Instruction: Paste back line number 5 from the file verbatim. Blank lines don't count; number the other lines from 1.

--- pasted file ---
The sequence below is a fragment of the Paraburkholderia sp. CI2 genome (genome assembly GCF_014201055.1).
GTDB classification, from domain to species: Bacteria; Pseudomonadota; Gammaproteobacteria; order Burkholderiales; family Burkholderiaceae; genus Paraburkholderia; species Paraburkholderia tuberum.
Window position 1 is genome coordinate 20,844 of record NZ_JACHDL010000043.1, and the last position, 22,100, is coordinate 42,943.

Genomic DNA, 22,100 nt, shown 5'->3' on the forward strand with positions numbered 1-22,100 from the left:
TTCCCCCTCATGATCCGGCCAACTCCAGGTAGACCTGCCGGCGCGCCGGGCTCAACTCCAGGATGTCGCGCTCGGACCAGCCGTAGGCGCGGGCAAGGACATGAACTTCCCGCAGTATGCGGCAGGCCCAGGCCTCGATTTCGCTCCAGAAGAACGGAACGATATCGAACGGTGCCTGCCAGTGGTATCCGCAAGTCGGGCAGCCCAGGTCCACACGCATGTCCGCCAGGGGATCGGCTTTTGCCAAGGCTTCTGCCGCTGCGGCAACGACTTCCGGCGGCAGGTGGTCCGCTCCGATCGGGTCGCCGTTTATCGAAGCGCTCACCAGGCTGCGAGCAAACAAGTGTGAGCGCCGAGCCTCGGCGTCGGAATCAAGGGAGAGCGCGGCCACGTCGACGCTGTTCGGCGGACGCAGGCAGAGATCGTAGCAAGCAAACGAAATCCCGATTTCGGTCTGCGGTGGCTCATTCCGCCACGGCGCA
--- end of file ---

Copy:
TTCCCCCTCATGATCCGGCCAACTCCAGGTAGACCTGCCGGCGCGCCGGGCTCAACTCCAGGATGTCGCGCTCGGACCAGCCGTAGGCGCGGGCAAGGACATGAACTTCCCGCAGTATGCGGCAGGCCCAGGCCTCGATTTCGCTCCAGAAGAACGGAACGATATCGAACGGTGCCTGCCAGTGGTATCCGCAAGTCGGGCAGCCCAGGTCCACACGCATGTCCGCCAGGGGATCGGCTTTTGCCAAGGCTTCTGCCGCTGCGGCAACGACTTCCGGCGGCAGGTGGTCCGCTCCGATCGGGTCGCCGTTTATCGAAGCGCTCACCAGGCTGCGAGCAAACAAGTGTGAGCGCCGAGCCTCGGCGTCGGAATCAAGGGAGAGCGCGGCCACGTCGACGCTGTTCGGCGGACGCAGGCAGAGATCGTAGCAAGCAAACGAAATCCCGATTTCGGTCTGCGGTGGCTCATTCCGCCACGGCGCA